Tag Archives: Paul eluard

Almanac – June 11

1184 BC – Trojan War: Troy was sacked and burned, according to calculations by Eratosthenes.

In Greek mythology, the Trojan War was waged against the city of Troy by the Achaeans (Greeks) after Paris of Troy took Helen from her husband Menelaus king of Sparta.

The war is one of the most important events in Greek mythology and has been narrated through many works of Greek literature, most notably through Homer’s Iliad and the Odyssey. The Iliad relates a part of the last year of the siege of Troy; the Odyssey describes Odysseus’s journey home.

Other parts of the war are described in a cycle of epic poems, which have survived through fragments. Episodes from the war provided material for Greek tragedy and other works of Greek literature, and for Roman poets including Virgil and Ovid.

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1936 – The International Surrealist Exhibition opened in London,  from 11 June to 4 July 1936 at the New Burlington Galleries.

The exhibition was opened in the presence of about two thousand people by André Breton. The average attendance for the whole of the Exhibition was about a thousand people per day.

During the course of the Exhibition, the following lectures were delivered to large audiences:

    June 16 — André Breton — Limites non-frontières du Surréalisme.
    June 19 — Herbert Read — Art and the Unconscious.
    June 24 — Paul Éluard — La Poésie surréaliste.
    June 26 — Hugh Sykes Davies — Biology and Surrealism.
    July 1 —    Salvador Dalí — Fantômes paranoïaques authentiques.

Dali’s lecture was delivered whilst wearing a deep-sea diving suit. Nearly suffocating during the presentation, Dali had to be rescued by the young poet David Gascoyne, who arrived with a spanner to release him from the diving helmet.

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1963 –  Alabama Governor George Wallace stood at the door of Foster Auditorium at the University of Alabama in an attempt to block two black students, Vivian Malone and James Hood, from attending that school.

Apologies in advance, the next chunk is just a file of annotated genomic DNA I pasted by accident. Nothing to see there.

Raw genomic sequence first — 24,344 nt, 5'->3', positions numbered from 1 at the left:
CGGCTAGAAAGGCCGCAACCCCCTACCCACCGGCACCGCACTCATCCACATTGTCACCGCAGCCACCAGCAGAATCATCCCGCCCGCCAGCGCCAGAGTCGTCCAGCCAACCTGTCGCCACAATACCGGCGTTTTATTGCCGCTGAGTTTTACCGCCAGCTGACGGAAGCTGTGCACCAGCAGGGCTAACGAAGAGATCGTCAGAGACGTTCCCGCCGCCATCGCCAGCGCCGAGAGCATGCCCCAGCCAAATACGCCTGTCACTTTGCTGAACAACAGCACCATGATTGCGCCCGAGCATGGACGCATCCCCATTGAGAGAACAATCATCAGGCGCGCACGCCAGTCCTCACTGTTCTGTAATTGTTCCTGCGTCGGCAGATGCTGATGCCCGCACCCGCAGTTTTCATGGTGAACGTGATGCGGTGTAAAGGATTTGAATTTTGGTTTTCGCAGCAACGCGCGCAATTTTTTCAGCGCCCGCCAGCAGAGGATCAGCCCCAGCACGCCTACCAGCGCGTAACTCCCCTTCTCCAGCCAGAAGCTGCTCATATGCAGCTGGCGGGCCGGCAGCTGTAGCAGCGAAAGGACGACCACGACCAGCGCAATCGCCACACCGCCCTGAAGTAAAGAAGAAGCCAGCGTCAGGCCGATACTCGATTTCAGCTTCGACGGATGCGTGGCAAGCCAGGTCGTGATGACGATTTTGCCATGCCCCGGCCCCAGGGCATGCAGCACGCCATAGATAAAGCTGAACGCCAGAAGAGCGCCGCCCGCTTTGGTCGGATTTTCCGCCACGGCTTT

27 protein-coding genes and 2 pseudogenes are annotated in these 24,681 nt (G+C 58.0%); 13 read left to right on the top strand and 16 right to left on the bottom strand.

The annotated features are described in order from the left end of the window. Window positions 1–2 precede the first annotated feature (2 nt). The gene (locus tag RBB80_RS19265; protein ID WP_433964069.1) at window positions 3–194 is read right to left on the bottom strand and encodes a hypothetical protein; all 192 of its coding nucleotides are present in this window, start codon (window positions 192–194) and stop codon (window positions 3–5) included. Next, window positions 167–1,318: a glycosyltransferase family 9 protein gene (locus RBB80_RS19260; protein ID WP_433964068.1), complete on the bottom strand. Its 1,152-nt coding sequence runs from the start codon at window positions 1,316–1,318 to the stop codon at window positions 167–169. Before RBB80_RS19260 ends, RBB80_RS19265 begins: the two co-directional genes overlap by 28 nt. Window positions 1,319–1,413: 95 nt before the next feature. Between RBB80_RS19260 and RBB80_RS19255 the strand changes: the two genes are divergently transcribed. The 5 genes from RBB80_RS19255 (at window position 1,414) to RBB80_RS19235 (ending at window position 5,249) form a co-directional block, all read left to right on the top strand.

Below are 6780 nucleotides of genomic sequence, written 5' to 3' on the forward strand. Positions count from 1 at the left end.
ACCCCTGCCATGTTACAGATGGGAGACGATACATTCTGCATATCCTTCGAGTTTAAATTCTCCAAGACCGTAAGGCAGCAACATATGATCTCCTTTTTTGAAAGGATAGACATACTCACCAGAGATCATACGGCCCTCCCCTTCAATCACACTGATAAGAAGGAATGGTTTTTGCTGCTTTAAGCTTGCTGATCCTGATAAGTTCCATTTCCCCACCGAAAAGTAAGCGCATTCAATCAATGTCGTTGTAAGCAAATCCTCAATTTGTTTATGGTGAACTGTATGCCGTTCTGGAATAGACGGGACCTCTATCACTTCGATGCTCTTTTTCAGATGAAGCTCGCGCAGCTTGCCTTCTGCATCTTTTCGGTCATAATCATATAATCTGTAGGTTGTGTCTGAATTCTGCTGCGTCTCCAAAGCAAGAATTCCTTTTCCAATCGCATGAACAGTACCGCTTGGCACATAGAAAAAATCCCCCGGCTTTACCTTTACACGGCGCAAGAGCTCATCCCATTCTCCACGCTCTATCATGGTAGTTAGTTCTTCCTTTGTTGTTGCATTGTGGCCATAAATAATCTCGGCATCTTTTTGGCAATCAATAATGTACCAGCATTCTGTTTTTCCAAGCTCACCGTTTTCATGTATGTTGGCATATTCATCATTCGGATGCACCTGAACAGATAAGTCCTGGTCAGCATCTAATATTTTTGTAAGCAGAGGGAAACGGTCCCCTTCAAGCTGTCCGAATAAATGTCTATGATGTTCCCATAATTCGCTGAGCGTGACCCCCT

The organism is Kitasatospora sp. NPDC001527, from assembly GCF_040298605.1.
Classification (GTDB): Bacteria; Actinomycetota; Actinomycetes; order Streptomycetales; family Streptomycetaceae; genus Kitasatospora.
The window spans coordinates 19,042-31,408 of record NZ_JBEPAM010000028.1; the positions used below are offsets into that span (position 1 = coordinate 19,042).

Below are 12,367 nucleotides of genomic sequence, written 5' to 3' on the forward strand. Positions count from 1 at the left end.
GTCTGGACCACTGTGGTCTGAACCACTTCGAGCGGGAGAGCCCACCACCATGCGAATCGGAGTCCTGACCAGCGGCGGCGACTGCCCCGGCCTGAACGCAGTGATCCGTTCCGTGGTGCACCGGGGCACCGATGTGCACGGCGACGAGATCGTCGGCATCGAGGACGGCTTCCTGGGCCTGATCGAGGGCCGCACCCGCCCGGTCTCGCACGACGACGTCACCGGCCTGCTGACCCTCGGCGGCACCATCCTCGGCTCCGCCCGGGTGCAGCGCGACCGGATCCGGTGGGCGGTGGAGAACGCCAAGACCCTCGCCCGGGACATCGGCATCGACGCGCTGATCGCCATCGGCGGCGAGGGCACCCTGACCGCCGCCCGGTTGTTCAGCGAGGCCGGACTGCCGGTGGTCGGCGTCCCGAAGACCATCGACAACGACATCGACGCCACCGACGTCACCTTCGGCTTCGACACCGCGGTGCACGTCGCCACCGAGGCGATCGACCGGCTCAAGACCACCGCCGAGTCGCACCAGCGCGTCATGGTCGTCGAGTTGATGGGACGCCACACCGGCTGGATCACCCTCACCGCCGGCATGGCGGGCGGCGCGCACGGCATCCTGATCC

Later in the day, accompanied by federalized National Guard troops, they are able to register.

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Almanac – April 26

1886 – Ma Rainey born. One of the earliest known American professional blues singers and one of the first generation of such singers to record. she has been  billed as The Mother of the Blues.

She  was known for her very powerful vocal abilities, energetic disposition, majestic phrasing, and a ‘moaning’ style of singing similar to folk tradition, though her powerful voice and disposition are not captured on her recordings (due to her recording exclusively for Paramount, which was known for worse-than-normal recording techniques and among the industry’s poorest shellac quality), the other characteristics are present, and most evident on her early recordings, Bo-weevil Blues and Moonshine Blues. She also recorded with Louis Armstrong.

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1937 – Spanish Civil War: Guernica (or Gernika in Basque), Spain  bombed by German Luftwaffe, causing widespread destruction and civilian deaths – the Basque government reported 1,654 people killed.

The bombing was the subject of a famous anti-war painting by Pablo Picasso. It was depicted by Heinz Kiwitz, a German artist who made a woodcut of it  and later was killed fighting in the International Brigades.

The bombing shocked and inspired many artists: Guernica is also the name of one of the most violent of René Iché sculptures, one of the first electroacoustic music by Patrick Ascione, of a musical composition by René-Louis Baron and a poem by Paul Eluard (Victory of Guernica). There is also a short film from 1950 by Alain Resnais entitled Guernica.

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1938 – Duane Eddy born.  American guitarist. In the late 1950s and early 1960s he had a string of hit records, produced by Lee Hazlewood, which were noted for their characteristically “twangy” sound, including “Rebel Rouser”, “Peter Gunn”, and “Because They’re Young“. He had sold 12 million records by 1963.

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1940 – Giorgio Moroder born. Italian record producer, songwriter and performer.

When in Munich in the 1970s, he started his own record label called Oasis Records, which several years later became a subdivision of Casablanca Records.

 He collaborated with Donna Summer during the  disco era (including “Love to Love You Baby” and “I Feel Love“) and was the founder of the former Musicland Studios in Munich, which was used as a recording studio by artists including the Electric Light Orchestra, Led Zeppelin, Queen and Elton John.

Moroder also produced a number of electronic disco hits for The Three Degrees, two albums for Sparks, songs for performers including David Bowie, Irene Cara, Madleen Kane, Melissa Manchester, Blondie, Japan, and France Joli.

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1970 – Gypsy Rose Lee died.  American burlesque entertainer famous for her striptease act.